The 1991(ish) Music Issue: Bush League — Fetor

May 26, 2021 at 10:51 am
Band Photo of the Original Bush League: Mike Borich, Buzz Minnick, Rusty Sohm, and Dave Pajo.
Band Photo of the Original Bush League: Mike Borich, Buzz Minnick, Rusty Sohm, and Dave Pajo.

Nevermind that 1991 experienced Nirvana’s sophomore LP, which launched grunge (and ultimately punk) into the mainstream and that Metallica would release an album our parents would listen to. We didn’t need any of that. We had our own music scene in 1991 that brought us Slint’s Spiderland, Endpoint’s In a Time of Hate, Kinghorse’s eponymous album, Oblong Box’s Pull My Finger, Crain’s Rocket, and Bush League’s Fetor.

Nothing else mattered.

Clubs like Tewligans, The Zodiac club, and Uncle Pleasant’s could host a line-up of local bands including those mentioned above as well as Bodeco, Undermine, Erchint, or Sunspring and have to turn people away at the door because their maximum occupancy had been met. Green Day, 411, Endpoint and Christ on a Crutch would play at Audubon Skate Park, but people really wanted to hear Endpoint; touring bands would open for Kinghorse; and St. Francis High School would host a battle of the bands that featured Bush League, Indignant Few, Shutout and several others that  could be heard from the Brown Hotel a block away.

The Louisville underground music scene was punching its fists through the soil and making itself visible (and thunderously audible) to everyone. Of course, there were many remarkable bands before 1991, and they were instrumental in the development of the explosion that took place that year — bands such as Babylon Dance Band, The Endtables, Squirrel Bait, Maurice, Malignant Growth, Solution Unknown, Brain Dead, Spot, Cerebellum, and Big Deal.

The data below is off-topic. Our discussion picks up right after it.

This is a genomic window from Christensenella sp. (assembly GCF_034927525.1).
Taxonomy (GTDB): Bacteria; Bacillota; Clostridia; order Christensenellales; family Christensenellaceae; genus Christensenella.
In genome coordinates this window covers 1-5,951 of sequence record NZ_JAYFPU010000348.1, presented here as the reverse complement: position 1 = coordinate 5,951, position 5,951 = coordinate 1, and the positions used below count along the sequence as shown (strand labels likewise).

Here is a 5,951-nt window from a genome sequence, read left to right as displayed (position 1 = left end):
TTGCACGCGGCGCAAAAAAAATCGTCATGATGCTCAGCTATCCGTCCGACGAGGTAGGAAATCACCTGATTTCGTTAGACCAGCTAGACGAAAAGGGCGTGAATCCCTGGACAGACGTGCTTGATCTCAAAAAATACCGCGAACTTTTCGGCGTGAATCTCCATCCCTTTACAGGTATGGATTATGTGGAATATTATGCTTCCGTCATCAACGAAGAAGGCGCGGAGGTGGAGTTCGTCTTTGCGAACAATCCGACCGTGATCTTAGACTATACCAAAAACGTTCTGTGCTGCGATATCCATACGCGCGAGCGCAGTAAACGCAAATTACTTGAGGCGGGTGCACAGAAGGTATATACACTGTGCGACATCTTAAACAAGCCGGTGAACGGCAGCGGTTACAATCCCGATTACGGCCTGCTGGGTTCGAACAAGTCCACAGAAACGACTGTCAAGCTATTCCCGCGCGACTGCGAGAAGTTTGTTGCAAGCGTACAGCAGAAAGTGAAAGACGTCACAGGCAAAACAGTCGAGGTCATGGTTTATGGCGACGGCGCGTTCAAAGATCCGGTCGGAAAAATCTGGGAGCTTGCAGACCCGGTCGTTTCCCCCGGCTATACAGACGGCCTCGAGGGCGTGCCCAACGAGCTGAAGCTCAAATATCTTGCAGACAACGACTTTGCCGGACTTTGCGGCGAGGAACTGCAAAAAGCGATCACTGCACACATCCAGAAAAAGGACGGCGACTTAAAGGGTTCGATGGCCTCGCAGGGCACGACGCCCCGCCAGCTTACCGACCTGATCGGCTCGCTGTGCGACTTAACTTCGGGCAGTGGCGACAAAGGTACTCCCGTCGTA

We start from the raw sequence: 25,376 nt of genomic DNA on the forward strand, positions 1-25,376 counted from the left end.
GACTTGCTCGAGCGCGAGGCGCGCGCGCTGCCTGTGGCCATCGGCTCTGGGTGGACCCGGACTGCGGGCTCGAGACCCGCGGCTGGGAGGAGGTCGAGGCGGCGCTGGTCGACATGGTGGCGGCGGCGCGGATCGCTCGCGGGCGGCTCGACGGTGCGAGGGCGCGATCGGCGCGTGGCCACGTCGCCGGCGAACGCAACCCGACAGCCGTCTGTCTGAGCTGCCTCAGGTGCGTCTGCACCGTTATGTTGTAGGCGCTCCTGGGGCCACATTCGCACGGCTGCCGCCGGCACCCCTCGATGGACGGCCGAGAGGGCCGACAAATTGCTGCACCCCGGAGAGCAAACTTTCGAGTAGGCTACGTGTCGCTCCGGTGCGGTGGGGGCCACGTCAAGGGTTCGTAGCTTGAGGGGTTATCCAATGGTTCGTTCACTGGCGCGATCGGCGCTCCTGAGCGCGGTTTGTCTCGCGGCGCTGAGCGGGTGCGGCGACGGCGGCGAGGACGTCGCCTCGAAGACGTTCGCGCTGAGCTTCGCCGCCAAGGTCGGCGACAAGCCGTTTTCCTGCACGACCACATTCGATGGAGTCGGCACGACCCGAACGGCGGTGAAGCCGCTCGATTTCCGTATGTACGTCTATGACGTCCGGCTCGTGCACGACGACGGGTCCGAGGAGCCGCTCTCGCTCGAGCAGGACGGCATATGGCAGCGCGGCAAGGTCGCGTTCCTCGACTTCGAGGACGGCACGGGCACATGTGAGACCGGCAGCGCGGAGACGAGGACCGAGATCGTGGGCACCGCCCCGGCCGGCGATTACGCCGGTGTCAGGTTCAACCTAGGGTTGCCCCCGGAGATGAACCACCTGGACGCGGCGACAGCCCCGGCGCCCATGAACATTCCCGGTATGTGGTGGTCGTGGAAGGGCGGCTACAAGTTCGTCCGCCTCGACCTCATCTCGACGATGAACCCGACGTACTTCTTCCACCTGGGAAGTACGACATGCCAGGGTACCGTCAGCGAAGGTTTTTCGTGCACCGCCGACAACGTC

I was asked to write not only about the music scene in 1991 but also my band’s first release, Bush League’s Fetor. Ben Jones, the owner of Better Days Records, asked me if he could release our 7-inch to kickstart his own label. It was hard to say no to the man who since the early ’80s had turned me on to Herbie Hancock, Chaka Khan and Buzzcocks. 

Bush League went into Mom’s Recording Studio to record with Howie Gano, who is largely credited with the “Louisville sound.” I still don’t know exactly what that means. We recorded live, no overdubs, digital manipulation or any trickery. We recorded straight to actual tape. However, nostalgia is not always gracious. Those tapes were destroyed in a flood 10 years later.

I was working at Kinko’s and was able to print the covers on pale green cardstock that we folded in half and slipped into plastic sleeves. On the front would be a 19th century woodcut of a “bushman” dancing beside the name BUSH LEAGUE turned sideways in bold safari text. On the back would be printed the lyrics to sides A and B, “Fetor” and “Dimension Red,” respectively. The insert would include a photo of the band: Mike Borich, Buzz Minnick, Rusty Sohm and Dave Pajo, standing in Pajo’s driveway in front of Mike’s father’s Dodge Ramcharger. Chad Krauss, who served as executive producer, surprised us with a deep red vinyl as a tribute to the B-side, which Maximum Rocknroll called a roller coaster ride. I never knew whether this was a compliment or insult.

“Fetor,” the slow, tortured song became a trope among fans who would clamber toward the stage during live performances to share the mic. “Pouring into my room / Making me crawl pissing me off… Beating into me like my ol’ / Louisville Slugger baseball bat.” At six minutes and 17 seconds, it was four times longer than the standard hardcore fare.

1991 was not the beginning. And it was certainly not the end. It was burgeoning. An explosion that would in the succeeding years culminate in The Machine, a 10,000-square-foot laser tag facility in St. Matthews, that would be packed with 1,500 teenagers to hear hardcore music and make out in the many dark corners. And it would continue to grow. The next year Bush League would open for Public Enemy and tour the southeast with bands such Loppybogymi and Load.

As I write this, I am looking at my copy of the Fetor 7-inch and notice that it is slightly warped from years of neglect. And, in many ways, even though I can’t play it, it matters more after 30 years than I thought it would when it was released in 1991.

Norman “Buzz” Minnick was the lead singer of Bush League. He is the author of three collections of poetry and has edited several anthologies. He teaches literature and writing at Indiana University-Purdue University Indianapolis.